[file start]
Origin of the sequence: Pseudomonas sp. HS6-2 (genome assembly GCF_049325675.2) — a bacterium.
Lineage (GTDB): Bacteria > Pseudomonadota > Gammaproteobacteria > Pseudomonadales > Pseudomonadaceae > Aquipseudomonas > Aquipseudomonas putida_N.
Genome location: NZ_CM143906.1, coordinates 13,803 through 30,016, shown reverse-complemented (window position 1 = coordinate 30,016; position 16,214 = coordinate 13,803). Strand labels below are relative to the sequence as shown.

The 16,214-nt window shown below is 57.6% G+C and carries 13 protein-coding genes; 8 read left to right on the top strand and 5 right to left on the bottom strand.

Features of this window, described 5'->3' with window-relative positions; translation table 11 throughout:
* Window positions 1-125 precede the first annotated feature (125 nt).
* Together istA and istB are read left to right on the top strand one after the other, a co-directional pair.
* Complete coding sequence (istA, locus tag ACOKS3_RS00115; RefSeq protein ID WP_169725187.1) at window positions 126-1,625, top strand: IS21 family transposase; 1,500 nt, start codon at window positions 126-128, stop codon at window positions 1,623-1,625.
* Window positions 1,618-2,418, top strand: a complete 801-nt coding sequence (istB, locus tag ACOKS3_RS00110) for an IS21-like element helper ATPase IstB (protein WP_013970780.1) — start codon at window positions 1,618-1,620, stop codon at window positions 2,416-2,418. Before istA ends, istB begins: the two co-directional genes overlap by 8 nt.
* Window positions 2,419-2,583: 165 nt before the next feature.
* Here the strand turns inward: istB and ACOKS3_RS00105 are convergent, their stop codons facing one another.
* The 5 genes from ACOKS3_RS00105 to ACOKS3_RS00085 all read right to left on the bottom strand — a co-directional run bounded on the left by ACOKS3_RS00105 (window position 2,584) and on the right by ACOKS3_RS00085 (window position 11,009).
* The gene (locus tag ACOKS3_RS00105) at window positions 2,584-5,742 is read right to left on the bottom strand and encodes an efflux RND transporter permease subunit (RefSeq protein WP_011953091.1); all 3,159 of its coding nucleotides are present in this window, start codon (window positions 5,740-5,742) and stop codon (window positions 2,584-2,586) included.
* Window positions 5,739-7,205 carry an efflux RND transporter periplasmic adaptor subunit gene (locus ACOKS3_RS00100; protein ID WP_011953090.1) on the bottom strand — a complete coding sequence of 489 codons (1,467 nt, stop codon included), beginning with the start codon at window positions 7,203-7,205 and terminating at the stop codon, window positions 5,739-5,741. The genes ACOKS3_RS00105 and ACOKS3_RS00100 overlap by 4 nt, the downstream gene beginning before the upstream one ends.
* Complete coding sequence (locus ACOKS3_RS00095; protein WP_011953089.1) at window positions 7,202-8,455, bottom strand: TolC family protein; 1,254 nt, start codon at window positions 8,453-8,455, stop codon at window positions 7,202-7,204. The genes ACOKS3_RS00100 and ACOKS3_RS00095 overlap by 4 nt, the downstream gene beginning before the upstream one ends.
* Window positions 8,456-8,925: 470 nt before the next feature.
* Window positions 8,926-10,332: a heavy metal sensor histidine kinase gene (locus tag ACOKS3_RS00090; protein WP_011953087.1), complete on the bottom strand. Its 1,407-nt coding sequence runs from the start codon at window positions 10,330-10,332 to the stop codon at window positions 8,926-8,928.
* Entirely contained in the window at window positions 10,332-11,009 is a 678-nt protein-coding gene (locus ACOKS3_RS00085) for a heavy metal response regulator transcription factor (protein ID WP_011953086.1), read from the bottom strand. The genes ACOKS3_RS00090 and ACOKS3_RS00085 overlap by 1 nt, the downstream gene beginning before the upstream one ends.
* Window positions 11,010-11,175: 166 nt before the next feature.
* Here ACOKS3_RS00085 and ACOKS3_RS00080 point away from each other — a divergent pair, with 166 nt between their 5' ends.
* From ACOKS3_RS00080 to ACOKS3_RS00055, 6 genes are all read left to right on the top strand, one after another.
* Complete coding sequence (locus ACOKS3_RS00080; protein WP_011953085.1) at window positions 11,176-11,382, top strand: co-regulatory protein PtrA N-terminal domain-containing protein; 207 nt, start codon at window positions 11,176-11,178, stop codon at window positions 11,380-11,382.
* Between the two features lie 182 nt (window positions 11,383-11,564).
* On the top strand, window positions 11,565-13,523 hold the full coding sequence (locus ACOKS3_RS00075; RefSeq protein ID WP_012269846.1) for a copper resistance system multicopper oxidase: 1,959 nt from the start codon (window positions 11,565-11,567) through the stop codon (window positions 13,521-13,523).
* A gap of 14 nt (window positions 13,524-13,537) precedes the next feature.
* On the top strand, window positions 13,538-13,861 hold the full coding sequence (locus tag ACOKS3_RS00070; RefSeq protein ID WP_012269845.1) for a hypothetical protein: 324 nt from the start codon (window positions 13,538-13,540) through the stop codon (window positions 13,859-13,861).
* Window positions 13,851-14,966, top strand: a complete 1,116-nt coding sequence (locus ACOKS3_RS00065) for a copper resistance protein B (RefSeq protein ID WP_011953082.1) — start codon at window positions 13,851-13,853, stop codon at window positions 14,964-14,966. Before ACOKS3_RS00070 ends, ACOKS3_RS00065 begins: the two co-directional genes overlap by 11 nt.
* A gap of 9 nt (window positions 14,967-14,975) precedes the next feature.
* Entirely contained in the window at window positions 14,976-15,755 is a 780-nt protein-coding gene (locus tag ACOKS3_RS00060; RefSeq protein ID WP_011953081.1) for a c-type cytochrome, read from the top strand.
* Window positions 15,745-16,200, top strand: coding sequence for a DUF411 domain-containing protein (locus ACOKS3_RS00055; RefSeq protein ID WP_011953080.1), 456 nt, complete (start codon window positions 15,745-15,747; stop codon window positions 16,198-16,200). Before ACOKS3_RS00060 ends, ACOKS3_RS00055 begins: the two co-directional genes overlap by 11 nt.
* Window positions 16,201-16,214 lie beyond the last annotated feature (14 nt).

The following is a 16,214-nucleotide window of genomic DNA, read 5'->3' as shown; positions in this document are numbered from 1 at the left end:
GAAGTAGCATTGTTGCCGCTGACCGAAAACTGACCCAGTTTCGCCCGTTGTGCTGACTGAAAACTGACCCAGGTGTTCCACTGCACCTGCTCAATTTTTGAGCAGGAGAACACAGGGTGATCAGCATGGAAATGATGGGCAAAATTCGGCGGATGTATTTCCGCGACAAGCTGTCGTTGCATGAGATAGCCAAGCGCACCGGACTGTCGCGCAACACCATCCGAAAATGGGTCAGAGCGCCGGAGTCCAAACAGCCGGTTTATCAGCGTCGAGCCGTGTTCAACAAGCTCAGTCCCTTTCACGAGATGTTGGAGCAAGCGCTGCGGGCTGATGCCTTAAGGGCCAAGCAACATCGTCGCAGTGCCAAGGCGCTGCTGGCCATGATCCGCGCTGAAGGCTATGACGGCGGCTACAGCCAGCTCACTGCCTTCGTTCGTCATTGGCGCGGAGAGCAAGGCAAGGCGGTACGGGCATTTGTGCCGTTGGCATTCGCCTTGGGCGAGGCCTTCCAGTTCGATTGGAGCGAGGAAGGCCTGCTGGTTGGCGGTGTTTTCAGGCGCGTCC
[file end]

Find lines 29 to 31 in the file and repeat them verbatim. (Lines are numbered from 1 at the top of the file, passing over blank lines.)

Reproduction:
* Entirely contained in the window at window positions 14,976-15,755 is a 780-nt protein-coding gene (locus tag ACOKS3_RS00060; RefSeq protein ID WP_011953081.1) for a c-type cytochrome, read from the top strand.
* Window positions 15,745-16,200, top strand: coding sequence for a DUF411 domain-containing protein (locus ACOKS3_RS00055; RefSeq protein ID WP_011953080.1), 456 nt, complete (start codon window positions 15,745-15,747; stop codon window positions 16,198-16,200). Before ACOKS3_RS00060 ends, ACOKS3_RS00055 begins: the two co-directional genes overlap by 11 nt.
* Window positions 16,201-16,214 lie beyond the last annotated feature (14 nt).